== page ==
A well-known story challenges the tellers to show what they can imagine, where they can take us. So it is with Macbeth, the familiar tale of a king-killer driven mad by guilt. You don’t go to learn the story, but to see how it’s told.
At the LA Shakespeare Center, the folks of The Vagrancy are giving the Scottish play a wicked new spin.
It’s not the story they tweak so much as the world around it. Tristan Jeffers’ set brings us into a murky post-apocalypse of rusted steel and crooked, barren trees. Twisting witches glide silently through the fog and filthy air, moving as if their genes — like those of the trees — have been altered in the struggle to survive. Matt Richter’s softly leaking soundtrack erupts in sudden drums, and we’ve begun.
This isn’t medieval Scotland. The characters do keep their names and speeches, but who they speak to may surprise. Most importantly, it’s Queen Duncan everyone bows to, which subtly establishes that this world is rooted in the feminine — it’s not a patriarchy. Donalbain is Malcolm’s valiant sister, not his brother. And when Macduff confides his plans to his wife (instead of a male bystander), she becomes a far more sympathetic figure, her murder far more heinous.
The performers work with energy and intelligent invention. Ann Colby Stocking’s Duncan dominates scenes as a royal leader must, but with gentle generosity and personal courage. Alana Dietze takes Lady Macbeth from whip to willow and back, and lets us watch her being led step by step out of her comfort zone (instead of just showing up crazy at the end). As Macbeth, Daniel Kaemon makes every line and moment clear, especially those in which he’s torn against himself; we feel with him the horror of necessity, in his ever-narrowing choices and in their ever-widening consequences.
The secondary characters are similarly well embodied, from Elitia Daniels’ brave Lady Macduff to Austin Iredale’s methodical (and creepily enthusiastic) murderer. Of special note are two child actors — Mia Moore as Macduff’s child, and Andrew Grigorian as Fleance — who exhibit comfort on the stage and hold character admirably. Then, of course, there are the witches. Marissa Dorrego Brennan, Kelly Perez and Carolyn Deskin capture our attention from the moment we enter, and rivet it every time they appear.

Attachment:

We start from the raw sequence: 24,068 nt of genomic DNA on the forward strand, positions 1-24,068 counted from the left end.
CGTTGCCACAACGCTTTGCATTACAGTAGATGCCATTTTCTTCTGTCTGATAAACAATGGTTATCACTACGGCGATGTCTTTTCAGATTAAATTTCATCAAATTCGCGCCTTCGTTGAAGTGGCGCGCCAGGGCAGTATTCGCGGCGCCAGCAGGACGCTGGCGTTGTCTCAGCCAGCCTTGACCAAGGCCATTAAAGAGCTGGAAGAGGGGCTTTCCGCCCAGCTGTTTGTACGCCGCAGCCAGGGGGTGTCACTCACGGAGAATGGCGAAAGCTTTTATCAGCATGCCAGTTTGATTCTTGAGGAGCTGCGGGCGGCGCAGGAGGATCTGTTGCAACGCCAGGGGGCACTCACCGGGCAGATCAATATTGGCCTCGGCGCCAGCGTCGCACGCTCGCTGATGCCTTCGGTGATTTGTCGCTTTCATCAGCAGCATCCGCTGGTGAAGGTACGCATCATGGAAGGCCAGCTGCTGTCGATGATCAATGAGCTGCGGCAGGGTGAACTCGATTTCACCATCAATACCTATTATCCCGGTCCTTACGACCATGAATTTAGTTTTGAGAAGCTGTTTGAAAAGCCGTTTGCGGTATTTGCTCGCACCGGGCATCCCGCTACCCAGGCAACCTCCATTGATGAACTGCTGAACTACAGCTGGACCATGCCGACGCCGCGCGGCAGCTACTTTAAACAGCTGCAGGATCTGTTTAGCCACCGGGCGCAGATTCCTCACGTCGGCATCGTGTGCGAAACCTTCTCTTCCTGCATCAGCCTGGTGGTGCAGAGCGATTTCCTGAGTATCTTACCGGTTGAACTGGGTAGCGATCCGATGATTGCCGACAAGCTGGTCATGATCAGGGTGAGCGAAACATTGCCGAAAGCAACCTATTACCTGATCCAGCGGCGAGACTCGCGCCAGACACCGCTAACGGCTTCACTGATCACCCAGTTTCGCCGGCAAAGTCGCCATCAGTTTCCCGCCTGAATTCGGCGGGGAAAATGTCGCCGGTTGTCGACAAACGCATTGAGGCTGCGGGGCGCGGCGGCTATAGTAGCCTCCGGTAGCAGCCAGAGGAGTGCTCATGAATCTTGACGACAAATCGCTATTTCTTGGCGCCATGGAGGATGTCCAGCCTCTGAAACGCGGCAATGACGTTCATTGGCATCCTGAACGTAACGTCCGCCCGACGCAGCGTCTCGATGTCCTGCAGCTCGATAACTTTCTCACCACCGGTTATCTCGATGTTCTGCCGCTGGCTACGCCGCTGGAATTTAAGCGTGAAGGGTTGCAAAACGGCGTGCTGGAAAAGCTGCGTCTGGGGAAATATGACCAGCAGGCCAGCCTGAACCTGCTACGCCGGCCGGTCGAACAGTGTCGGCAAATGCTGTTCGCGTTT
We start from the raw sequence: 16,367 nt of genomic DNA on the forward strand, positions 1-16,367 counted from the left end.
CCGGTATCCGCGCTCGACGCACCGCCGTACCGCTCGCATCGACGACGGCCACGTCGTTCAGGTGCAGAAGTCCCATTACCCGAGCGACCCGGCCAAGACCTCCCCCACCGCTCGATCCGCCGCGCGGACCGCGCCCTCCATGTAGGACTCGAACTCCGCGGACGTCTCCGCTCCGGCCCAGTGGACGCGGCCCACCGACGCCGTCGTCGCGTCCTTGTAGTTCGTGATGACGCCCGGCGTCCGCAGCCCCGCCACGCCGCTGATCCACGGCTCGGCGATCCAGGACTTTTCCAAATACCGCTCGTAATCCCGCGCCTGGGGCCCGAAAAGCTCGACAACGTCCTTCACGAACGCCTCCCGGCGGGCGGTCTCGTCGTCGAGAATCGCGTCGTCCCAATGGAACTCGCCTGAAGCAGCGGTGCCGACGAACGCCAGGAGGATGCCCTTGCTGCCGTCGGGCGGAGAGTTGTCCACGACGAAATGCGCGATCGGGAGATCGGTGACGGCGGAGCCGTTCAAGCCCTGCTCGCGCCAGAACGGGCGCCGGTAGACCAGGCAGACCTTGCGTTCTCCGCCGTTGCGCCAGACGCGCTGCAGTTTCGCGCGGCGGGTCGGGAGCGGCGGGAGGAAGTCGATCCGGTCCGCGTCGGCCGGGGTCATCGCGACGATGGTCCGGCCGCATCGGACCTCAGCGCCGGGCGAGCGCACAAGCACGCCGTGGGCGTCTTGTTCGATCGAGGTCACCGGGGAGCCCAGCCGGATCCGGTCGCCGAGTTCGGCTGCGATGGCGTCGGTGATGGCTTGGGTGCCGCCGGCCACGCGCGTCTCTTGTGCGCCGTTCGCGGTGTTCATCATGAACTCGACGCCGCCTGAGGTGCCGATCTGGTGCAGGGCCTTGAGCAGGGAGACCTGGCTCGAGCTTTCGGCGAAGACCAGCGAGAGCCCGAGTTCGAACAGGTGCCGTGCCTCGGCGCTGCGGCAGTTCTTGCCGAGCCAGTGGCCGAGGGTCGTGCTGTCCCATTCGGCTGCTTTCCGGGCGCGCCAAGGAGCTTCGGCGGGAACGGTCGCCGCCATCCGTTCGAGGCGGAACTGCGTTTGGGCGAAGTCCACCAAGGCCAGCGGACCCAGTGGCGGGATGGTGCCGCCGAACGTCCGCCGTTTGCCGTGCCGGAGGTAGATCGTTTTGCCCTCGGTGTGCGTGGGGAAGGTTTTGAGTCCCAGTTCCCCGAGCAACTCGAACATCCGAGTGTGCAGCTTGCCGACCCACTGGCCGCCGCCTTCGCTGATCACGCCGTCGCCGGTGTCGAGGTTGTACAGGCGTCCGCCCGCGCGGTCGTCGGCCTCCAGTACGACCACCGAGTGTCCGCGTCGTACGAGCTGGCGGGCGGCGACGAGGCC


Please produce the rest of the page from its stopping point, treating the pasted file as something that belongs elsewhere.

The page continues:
Interestingly, the witches — who have most of the play’s famous poetic lines — utter almost none of them. They dance their scenes, and in so doing create an intensely physical atmosphere. In fact, this play is as much embodied as spoken, from the gentle affections of the families (Duncan’s, Banquo’s, Macduff’s) to the Macbeths’ grasping sexuality to the many gruesome murders.
This brings us to the hidden genius of the piece: Caitlin Hart, founding artistic director of The Vagrancy. Long known for tight direction and a penchant for exploration, Hart must count this Macbeth among her masterworks.
Her vision is truly wicked, rooted in natural wisdom and intuition, where things grow (and die) according to their inmost laws, however crooked they may appear. It’s wicked to set the witches writhe-dancing through scene after scene, ominously quiet; wicked to have them re-animate Banquo’s corpse; wicked to send young Fleance, a future king, across the stage at the end.
Hart’s wicked vision is omnipresent, challenging, and always rich with meaning. And her ability to develop the vision with every member of the company is impressive.
Shakespeare’s Macbeth is a timeless tragedy, as ambition wreaks havoc upon individual lives and the world’s order. Hart and The Vagrancy make it a tragedy for our time, as a ravaged world seeking to regain its balance is torn off center by those who would kill for power. This is a bold, unsettling re-telling of a story we will always need.
Macbeth, by William Shakespeare, directed by Caitlin Hart.
Presented by The Vagrancy, at the Shakespeare Center of Los Angeles, 1238 W. 1st St., LA 90026.
Fridays and Saturdays at 8:00,
Sundays at 7:00,
through Nov. 20th.